Super funds not managing carbon will be left behind

Superannuation funds need to understand carbon productivity and efficiencies in their portfolios or they will lose the race to net zero and will be left holding companies that nobody will want.

Carbon data provider, Emmi said while some investors were ticking boxes when it came to carbon, there were sophisticated investors that were gaining the most traction as they looked to assess what their real world impact was.

Emmi founder and chief executive, Michael Lebbon, said the penny had dropped for part of the market on the issue and the dollar would drop for the rest of the market over the next couple of years.

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“If you don't understand your carbon productivity and carbon efficiency of your portfolio and how you're going to manage that and control that narrative, and what your carbon risk alignment is and how that affects you against absolute and relative risk, you will lose the race to net zero,” he said.

“You need to be active and engaged in this otherwise you will end up holding companies that have risk that you didn't realise they had and then all of a sudden, the chickens come home to roost and you've got you've got some serious problems on your hands.

“At that point everybody rushes for the exits and you’re left holding a company that nobody necessarily wants.”

Lebbon noted that there was a varying degree of sophistication on managing carbon within super funds and asset managers but that the size of the funds did not correlate to action and education.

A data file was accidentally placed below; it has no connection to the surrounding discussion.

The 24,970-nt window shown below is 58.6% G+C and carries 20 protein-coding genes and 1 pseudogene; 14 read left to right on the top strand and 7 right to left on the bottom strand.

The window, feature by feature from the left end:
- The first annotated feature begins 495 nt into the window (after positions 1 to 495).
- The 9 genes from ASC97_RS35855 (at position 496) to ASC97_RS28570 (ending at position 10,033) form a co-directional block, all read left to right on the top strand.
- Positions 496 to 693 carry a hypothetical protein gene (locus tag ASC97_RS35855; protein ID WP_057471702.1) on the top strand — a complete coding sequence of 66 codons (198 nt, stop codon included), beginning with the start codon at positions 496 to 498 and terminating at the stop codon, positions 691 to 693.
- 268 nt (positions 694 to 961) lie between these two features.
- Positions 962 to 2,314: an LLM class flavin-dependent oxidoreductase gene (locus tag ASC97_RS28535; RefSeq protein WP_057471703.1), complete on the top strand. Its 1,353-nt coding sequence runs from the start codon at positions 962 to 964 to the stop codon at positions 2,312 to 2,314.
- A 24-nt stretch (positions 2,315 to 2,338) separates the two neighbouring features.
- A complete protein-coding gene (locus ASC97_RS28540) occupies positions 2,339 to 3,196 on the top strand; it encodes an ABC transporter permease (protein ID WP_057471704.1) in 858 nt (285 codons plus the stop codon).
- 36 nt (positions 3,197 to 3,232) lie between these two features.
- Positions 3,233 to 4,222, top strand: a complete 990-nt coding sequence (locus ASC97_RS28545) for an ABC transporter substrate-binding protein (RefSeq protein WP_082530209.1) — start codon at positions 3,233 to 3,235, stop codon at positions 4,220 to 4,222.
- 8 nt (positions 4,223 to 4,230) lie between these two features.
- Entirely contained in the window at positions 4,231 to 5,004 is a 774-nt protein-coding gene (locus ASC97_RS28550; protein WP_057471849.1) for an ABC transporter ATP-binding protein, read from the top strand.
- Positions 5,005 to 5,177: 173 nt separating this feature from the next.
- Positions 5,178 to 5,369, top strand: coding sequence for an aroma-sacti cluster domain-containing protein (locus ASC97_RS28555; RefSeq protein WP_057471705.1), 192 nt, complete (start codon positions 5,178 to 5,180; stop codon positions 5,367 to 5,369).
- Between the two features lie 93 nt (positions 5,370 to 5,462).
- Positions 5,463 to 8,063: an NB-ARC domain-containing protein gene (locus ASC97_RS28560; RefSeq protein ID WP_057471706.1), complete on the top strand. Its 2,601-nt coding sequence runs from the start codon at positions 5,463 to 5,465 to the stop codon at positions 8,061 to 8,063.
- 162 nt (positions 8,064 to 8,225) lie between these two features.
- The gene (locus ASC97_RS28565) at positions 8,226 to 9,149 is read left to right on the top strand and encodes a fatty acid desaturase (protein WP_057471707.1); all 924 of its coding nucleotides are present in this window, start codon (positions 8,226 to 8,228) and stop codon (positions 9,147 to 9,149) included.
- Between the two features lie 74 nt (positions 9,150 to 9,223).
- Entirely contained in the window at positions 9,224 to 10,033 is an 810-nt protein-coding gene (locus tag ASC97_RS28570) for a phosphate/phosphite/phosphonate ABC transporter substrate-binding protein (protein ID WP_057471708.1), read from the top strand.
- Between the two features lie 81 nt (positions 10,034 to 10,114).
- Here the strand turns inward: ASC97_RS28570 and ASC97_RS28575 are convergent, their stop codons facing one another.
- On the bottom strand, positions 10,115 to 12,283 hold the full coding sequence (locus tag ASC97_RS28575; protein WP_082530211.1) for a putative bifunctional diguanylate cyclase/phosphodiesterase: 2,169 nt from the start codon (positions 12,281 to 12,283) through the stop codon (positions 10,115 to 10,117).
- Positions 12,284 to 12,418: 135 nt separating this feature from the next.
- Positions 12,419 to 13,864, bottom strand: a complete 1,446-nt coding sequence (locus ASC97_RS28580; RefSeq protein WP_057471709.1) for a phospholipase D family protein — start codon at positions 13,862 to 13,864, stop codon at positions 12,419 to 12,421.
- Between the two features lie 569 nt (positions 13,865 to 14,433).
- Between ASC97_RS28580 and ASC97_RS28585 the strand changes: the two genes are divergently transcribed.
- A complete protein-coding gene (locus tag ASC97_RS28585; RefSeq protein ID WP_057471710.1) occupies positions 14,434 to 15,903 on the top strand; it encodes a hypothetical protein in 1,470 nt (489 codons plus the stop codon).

“It'd be nice to say the bigger the fund, the more sophisticated they are but that’s not always the case. We've spoken to some very big funds who are less aware of all of this,” he said.

“We've gone into meetings thinking some of the big funds were really up the curve but actually they're a little bit further behind. So, the level really does change across asset owners and asset managers. But generally, the big ones are more sophisticated but it's not rule of thumb.”

The smaller asset owners that were up the curve on carbon management, Lebbon said were not doing it from a risk mitigation perspective but for an outperformance opportunity.

“They’re taking advantage of the outperformance whereas the big ones have extra resources and are able to put a team on it and that is where the difference is coming from,” he said.




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